WAITEVENT: “log file sync” Reference Note (文档 ID 34592.1)
Versions:7.0 – 11.1 Documentation: 11g 10g
When a user session(foreground process) COMMITs (or rolls back), the session’s redo information needs to be flushed to the redo logfile. The user session will post the LGWR to write all redo required from the log buffer to the redo log file. When the LGWR has finished it will post the user session. The user session waits on this wait event while waiting for LGWR to post it back to confirm all redo changes are safely on disk.
This may be described further as the time user session/foreground process spends waiting for redo to be flushed to make the commit durable. Therefore, we may think of these waits as commit latency from the foreground process (or commit client generally).
See Reducing Waits section below for more detailed breakdown of this wait event.
(“log file sync” also applies to ROLLBACK/UNDO in that once the rollback/undo is complete the end of the rollback/undo operation requires all changes to complete the rollback/undo to be flushed to the redo log)
P1 = buffer#
P2 = Not used
P3 = Not used
All changes up to this buffer number (in the log buffer) must be flushed to disk and the writes confirmed to ensure that the transaction is committed , and will remain committed upon an instance crash. Hence the wait is for LGWR to flush up to this buffer#.
The wait is entirely dependent on LGWR to write out the necessary redo blocks and confirm completion back to the user session. The wait time includes the writing of the log buffer and the post. The waiter times out and increments the sequence number every second while waiting.
If a session continues to wait on the the same buffer# then the SEQ# column of <> should increment every second. If not then the local session has a problem with wait event timeouts. If the SEQ# column is incrementing then the blocking process is the LGWR process. Check to see what LGWR is waiting on as it may be stuck.
Systemwide figures for waits on “log file sync” show the time spent waiting for COMMITs to complete. If this is significant then there may be a problem with LGWR’s ability to flush redo out quickly enough. One can also look at:
“log file parallel write” waits for LGWR (See Note:34583.1)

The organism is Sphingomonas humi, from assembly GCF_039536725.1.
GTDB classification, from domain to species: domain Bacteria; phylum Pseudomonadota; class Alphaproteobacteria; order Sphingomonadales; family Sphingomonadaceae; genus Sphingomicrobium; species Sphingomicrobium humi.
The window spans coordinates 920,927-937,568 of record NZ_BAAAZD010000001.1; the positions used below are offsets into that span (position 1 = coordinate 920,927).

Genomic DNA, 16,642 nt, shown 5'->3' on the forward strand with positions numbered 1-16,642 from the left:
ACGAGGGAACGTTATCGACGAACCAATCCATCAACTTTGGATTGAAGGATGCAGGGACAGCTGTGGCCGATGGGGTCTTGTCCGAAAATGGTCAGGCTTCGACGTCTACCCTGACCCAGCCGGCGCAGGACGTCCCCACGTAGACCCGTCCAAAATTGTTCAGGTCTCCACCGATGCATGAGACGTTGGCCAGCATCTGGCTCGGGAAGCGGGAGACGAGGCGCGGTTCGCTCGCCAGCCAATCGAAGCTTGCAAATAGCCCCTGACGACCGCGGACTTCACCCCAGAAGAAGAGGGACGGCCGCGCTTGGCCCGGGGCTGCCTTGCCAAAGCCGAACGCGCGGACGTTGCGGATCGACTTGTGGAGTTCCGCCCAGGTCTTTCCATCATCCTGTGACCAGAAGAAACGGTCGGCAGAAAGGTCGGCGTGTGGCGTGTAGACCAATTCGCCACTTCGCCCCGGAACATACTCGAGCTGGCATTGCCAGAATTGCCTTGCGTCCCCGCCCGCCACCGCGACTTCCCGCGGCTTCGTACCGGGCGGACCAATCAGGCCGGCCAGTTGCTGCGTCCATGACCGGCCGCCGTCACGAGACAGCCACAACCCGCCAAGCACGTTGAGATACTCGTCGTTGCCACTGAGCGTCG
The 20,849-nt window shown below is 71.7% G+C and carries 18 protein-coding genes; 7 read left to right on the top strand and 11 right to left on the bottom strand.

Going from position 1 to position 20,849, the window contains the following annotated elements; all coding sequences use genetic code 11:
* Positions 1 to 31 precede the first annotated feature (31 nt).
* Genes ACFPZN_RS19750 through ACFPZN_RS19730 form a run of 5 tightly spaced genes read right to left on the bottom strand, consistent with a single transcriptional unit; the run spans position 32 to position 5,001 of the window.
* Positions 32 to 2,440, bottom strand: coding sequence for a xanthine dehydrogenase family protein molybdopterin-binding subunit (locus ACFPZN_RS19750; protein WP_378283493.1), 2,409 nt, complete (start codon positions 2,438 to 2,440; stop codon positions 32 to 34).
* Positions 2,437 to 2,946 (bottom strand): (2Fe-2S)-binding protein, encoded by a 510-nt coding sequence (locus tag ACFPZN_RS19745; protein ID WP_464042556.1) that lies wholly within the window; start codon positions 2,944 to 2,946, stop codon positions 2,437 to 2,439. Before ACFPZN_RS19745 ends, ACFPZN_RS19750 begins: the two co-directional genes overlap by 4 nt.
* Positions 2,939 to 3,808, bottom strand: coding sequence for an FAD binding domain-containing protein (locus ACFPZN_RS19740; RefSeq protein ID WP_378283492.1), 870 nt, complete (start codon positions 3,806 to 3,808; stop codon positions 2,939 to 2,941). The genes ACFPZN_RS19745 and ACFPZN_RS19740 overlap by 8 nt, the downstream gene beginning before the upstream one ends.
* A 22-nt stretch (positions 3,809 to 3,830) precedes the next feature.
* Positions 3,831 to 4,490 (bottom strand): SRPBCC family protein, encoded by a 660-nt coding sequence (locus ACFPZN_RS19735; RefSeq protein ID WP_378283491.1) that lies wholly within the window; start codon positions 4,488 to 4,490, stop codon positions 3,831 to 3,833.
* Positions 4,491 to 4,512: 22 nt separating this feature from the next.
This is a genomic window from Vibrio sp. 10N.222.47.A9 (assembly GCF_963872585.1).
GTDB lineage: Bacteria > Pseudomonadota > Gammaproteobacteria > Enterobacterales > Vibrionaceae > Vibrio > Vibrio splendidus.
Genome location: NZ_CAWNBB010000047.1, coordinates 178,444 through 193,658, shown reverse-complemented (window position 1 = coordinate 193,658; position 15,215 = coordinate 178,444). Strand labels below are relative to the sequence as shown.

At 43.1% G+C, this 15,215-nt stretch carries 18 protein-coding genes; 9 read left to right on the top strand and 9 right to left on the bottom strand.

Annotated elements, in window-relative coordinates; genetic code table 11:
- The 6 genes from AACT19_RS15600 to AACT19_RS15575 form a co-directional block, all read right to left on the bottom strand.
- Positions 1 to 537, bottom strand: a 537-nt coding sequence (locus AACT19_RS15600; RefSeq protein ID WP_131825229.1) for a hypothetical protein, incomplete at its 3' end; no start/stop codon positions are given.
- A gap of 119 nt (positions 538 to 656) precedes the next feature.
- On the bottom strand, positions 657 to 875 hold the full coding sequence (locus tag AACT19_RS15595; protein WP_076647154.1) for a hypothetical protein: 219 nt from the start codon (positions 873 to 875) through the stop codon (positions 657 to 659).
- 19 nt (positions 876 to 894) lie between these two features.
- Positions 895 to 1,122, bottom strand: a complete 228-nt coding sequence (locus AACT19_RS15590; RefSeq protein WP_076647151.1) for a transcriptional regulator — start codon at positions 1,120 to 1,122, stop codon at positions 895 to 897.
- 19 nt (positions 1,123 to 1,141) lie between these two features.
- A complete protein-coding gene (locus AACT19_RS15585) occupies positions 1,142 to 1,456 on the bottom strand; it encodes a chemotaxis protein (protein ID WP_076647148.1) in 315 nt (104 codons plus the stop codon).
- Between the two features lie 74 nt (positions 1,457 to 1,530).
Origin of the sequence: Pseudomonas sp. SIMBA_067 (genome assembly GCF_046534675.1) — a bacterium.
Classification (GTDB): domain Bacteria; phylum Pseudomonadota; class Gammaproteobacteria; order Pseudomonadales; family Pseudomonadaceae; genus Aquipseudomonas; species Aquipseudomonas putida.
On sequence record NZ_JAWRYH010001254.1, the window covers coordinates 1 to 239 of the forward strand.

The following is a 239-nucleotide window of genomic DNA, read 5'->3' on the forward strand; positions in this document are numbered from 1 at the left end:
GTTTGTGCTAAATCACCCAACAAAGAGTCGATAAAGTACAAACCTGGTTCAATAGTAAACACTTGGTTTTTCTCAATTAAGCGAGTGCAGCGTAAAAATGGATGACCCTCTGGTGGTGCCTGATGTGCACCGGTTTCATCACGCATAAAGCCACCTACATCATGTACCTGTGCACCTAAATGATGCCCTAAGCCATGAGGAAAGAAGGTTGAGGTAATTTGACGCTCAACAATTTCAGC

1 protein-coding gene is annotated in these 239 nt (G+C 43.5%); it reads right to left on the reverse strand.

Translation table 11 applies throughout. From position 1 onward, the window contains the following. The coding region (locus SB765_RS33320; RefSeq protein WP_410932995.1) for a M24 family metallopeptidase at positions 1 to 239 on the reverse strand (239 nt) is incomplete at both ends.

“user commits” statistic shows the number of commits.
Reducing Waits / Wait times:
Here are 3 main general tuning tips to help you reduce waits on “log file sync”:
Tune LGWR to get good throughput to disk . eg: Do not put redo logs on RAID 5.
If there are lots of short duration transactions see if it is possible to BATCH transactions together so there are fewer distinct COMMIT operations. Each commit has to have it confirmed that the relevant REDO is on disk. Although commits can be “piggybacked” by Oracle reducing the overall number of commits by batching transactions can have a very beneficial effect.
See if any of the processing can use the COMMIT NOWAIT option (be sure to understand the semantics of this before using it).
See if any activity can safely be done with NOLOGGING / UNRECOVERABLE options.
Check to see if redologs are large enough. Enlarge the redologs so the logs switch between 15 to 20 minutes.
For more detailed analysis for reducing waits on LOG FILE SYNC please see below:
The overall wait time for LOG FILE SYNC may be broken down into subsections or components.
If your system still shows high “log file sync” wait times after ensuring the general tuning tips above are completed, you should break down the total wait time into the individual components, then tune those components that make up the largest time.
The log file sync wait may be broken down into the following components:
1. Wakeup LGWR if idle
2. LGWR gathers the redo to be written and issue the I/O
3. Time for the log write I/O to complete
4. LGWR I/O post processing
5. LGWR posting the foreground/user session that the write has completed
6. Foreground/user session wakeup
Tuning advice based on log file sync component breakdown above:
Steps 2 and 3 are accumulated in the “redo write time” statistic. (i.e. as found under STATISICS section of Statspack and AWR)
Step 3 is the “log file parallel write” wait event. (Note.34583.1:”log file parallel write” Reference Note:)
Steps 5 and 6 may become very significant as the system load increases. This is because even after the foreground has been posted it may take a some time for the OS to schedule it to run. May require monitoring from O/S level.
Data Guard Perspective:
For Data Guard with synchronous (SYNC) transport and commit WAIT defaults, the above tuning steps still apply, except step 3 also includes the time for the network write and the RFS/redo write to the standby redo logs.
This wait event and how it applies to Data Guard is explained in detail in the MAA OTN white paper:
Note 387174.1:MAA – Data Guard Redo Transport and Network Best Practices.